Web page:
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Ralph Ellis

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Other Articles by Ralph Ellis on this web site

Hollow Earth

by Ralph Ellis

Traditional wisdom indicates that the Earth has a liquid/solid iron core (dependent on precise blend of temperature and pressures at the center). However, since gravity is an attraction of mass, at the center of the Earth there will be, by definition, no gravity to pull material inwards. Indeed, the local gravity gradient at the center of the Earth will be towards the center of local mass, which happens to be in any direction as long as it is away from the center of the Earth.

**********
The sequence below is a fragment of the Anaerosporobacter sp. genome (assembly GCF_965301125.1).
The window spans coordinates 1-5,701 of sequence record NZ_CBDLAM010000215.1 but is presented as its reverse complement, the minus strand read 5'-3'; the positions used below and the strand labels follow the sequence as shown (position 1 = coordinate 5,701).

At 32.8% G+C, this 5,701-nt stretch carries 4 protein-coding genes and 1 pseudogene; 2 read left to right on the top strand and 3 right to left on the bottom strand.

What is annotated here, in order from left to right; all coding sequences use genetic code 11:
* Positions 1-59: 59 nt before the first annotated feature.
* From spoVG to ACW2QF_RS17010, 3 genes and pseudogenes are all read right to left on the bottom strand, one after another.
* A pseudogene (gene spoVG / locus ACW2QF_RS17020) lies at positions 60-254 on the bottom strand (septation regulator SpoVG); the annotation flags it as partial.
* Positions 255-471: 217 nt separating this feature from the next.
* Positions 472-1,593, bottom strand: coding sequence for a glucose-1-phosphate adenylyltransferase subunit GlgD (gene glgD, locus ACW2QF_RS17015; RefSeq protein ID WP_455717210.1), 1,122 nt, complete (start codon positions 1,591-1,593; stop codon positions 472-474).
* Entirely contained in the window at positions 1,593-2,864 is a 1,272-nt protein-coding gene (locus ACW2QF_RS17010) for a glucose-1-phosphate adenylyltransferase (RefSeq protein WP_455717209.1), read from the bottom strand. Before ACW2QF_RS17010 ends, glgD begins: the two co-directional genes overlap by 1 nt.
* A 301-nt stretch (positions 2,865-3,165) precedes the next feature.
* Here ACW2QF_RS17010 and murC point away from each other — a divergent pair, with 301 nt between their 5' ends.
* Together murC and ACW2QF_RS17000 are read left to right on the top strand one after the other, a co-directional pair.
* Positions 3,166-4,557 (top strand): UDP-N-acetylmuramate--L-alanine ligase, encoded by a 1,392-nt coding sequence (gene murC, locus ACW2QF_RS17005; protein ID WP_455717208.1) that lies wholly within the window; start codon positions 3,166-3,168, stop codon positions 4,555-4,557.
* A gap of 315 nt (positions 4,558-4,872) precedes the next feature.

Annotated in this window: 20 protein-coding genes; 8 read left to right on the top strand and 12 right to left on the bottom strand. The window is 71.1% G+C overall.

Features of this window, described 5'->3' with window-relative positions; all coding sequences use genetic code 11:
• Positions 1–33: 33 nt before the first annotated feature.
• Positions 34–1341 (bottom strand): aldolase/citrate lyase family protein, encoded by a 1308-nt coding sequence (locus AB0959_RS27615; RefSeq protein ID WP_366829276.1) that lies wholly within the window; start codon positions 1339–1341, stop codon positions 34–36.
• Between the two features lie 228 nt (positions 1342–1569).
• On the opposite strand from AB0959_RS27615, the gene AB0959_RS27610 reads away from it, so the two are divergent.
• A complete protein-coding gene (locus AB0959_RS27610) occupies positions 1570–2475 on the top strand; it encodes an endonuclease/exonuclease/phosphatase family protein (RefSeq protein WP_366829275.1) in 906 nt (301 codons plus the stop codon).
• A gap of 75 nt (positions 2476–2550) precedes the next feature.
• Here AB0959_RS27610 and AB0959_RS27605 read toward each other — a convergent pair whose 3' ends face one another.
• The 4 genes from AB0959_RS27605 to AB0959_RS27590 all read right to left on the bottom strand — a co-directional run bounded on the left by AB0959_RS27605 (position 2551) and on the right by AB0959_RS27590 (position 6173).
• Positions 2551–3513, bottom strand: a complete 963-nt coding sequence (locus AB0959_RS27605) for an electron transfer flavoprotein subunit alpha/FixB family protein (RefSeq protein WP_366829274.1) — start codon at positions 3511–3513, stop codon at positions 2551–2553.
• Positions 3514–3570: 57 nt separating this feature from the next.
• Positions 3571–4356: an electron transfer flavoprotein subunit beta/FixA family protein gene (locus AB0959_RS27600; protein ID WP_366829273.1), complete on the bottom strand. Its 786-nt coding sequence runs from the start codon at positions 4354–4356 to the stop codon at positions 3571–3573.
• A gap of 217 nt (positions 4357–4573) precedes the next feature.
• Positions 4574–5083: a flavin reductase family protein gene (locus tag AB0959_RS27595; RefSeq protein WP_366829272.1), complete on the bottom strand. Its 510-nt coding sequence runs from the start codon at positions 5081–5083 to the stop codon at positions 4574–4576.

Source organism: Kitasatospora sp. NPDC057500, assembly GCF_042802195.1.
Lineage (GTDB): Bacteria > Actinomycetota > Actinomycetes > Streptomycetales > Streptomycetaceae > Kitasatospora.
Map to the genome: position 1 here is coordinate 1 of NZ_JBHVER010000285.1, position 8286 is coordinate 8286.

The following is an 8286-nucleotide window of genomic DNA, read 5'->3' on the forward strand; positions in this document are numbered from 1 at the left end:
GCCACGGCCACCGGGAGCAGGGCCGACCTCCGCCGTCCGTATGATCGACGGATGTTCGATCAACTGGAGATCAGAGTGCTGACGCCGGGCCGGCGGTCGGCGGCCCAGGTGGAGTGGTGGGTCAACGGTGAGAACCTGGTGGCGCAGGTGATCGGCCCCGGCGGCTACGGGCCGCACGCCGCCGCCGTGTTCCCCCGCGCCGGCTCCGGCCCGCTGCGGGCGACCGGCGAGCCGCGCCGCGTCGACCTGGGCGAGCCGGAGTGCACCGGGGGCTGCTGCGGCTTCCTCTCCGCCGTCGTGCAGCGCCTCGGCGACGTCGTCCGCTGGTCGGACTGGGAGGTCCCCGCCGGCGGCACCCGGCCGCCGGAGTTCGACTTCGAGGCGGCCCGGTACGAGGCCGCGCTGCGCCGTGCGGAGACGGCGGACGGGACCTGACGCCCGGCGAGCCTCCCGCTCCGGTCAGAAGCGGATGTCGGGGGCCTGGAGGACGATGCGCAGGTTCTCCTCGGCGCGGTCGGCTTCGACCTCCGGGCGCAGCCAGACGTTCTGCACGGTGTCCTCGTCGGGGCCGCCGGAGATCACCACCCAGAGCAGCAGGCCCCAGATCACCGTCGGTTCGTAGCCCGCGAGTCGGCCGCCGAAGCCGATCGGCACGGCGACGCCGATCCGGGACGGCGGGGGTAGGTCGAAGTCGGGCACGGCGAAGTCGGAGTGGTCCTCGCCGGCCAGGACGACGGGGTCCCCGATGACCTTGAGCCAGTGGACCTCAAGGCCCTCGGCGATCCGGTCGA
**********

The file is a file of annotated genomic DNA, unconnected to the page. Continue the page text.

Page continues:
Would not this inverse gravity gradient, combined with a lack of centrapetal force (or outward centrafugal force), tend to draw material away from the center of the Earth (as there is nothing at the center to draw it inwards), resulting in a hollow Earth? The hollow Earth has, of course, been a favourite topic of fringe science for generations, but is this not a more stable configuration than a solid core that has no gravity at the center to maintain this solidity?

Sincerely
Ralph Ellis

Source: New Scientist Magazine, London (Last Word section) 

 

2003 R. Ellis 


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